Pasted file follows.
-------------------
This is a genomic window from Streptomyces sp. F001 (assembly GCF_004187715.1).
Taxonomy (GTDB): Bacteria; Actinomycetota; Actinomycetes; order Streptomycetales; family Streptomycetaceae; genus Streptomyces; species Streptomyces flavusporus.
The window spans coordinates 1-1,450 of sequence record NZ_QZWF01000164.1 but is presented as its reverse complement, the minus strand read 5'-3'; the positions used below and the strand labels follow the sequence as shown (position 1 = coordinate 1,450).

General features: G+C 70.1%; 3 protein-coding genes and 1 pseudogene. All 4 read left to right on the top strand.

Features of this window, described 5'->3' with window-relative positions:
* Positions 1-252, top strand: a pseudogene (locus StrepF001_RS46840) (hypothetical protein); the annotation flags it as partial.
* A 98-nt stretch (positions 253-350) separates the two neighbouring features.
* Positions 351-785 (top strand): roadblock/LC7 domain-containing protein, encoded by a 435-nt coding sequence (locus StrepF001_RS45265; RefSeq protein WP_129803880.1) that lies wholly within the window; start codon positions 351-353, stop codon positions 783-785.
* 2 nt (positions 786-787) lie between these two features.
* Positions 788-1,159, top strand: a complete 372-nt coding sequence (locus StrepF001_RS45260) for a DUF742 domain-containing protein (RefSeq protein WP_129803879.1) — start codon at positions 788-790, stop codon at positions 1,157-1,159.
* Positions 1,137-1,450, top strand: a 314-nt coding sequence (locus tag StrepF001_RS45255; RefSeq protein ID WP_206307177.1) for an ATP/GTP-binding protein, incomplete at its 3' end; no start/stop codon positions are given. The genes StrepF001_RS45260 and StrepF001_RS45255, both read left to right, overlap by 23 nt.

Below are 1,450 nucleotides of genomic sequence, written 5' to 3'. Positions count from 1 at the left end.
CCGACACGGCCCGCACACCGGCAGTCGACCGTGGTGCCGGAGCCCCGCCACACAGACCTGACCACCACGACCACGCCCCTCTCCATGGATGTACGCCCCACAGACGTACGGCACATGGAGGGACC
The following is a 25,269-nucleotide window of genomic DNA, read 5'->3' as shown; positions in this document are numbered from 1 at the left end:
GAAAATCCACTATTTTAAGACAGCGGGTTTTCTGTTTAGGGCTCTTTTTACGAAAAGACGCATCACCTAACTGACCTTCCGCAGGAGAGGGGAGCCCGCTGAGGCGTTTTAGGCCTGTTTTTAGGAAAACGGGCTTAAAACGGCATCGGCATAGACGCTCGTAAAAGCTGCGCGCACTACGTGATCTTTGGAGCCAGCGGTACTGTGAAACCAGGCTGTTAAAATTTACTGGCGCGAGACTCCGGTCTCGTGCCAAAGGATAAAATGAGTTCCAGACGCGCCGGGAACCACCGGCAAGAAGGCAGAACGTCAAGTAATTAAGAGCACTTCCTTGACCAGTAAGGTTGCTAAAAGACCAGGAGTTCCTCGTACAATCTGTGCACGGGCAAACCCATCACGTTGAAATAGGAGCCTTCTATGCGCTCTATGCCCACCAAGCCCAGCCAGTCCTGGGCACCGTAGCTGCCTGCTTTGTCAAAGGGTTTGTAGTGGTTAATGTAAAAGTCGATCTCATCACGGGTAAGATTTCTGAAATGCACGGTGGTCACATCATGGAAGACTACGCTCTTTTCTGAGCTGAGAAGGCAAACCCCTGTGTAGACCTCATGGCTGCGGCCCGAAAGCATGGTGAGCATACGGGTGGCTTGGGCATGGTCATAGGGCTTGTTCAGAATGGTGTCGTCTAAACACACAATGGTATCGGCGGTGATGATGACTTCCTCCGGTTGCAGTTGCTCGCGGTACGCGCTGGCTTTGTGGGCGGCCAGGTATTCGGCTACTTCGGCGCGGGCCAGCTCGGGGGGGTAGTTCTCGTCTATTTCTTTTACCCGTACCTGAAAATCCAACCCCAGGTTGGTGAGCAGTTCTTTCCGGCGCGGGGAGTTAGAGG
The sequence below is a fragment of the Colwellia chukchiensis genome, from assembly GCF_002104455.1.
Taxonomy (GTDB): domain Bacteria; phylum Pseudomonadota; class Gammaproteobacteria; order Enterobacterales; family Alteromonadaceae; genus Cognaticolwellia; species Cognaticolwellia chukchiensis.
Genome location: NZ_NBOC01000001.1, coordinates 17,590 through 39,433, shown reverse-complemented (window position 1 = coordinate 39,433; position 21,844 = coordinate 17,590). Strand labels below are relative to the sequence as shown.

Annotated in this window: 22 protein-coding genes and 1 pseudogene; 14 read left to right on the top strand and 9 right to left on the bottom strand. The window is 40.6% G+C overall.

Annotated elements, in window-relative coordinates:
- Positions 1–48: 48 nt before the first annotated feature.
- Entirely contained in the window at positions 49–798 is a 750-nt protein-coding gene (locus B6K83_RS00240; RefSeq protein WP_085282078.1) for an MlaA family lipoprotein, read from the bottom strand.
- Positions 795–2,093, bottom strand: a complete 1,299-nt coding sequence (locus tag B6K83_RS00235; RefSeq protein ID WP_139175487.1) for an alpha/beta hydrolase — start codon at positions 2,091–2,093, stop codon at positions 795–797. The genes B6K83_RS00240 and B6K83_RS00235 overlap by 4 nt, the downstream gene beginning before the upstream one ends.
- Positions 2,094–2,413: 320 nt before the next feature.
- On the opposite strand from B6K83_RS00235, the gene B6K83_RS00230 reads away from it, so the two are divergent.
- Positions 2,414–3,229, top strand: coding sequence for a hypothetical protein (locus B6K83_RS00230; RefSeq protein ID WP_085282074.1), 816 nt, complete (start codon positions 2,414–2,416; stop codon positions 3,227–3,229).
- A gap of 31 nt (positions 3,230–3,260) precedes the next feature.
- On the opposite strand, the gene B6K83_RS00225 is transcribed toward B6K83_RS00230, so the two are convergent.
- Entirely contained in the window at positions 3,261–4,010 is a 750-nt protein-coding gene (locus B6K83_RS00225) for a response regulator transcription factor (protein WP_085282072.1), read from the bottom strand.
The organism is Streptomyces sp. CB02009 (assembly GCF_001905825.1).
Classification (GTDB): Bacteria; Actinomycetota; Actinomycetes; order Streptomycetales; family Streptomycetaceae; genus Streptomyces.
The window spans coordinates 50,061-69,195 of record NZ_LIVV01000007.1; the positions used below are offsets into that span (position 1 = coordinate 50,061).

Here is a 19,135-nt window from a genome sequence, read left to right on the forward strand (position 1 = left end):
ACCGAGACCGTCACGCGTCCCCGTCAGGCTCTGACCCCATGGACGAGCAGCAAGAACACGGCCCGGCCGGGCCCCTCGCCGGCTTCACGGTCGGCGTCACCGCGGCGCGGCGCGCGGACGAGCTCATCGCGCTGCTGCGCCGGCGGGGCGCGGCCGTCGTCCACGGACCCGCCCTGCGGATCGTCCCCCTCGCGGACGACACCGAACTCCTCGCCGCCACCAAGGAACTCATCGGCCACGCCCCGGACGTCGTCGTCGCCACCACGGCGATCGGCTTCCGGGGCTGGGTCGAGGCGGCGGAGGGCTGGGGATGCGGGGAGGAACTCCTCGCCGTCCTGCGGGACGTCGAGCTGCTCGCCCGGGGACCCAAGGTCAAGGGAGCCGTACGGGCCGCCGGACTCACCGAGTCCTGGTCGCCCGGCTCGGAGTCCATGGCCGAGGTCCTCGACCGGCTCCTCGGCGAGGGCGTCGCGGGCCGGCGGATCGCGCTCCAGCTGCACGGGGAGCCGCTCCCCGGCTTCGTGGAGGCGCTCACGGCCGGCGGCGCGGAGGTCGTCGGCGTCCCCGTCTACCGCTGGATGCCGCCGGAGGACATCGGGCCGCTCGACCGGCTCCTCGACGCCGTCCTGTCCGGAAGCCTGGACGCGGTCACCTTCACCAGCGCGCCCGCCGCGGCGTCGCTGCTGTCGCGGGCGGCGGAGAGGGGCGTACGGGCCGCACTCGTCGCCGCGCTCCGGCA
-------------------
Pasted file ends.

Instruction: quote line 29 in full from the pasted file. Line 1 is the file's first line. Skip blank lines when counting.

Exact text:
- Entirely contained in the window at positions 3,261–4,010 is a 750-nt protein-coding gene (locus B6K83_RS00225) for a response regulator transcription factor (protein WP_085282072.1), read from the bottom strand.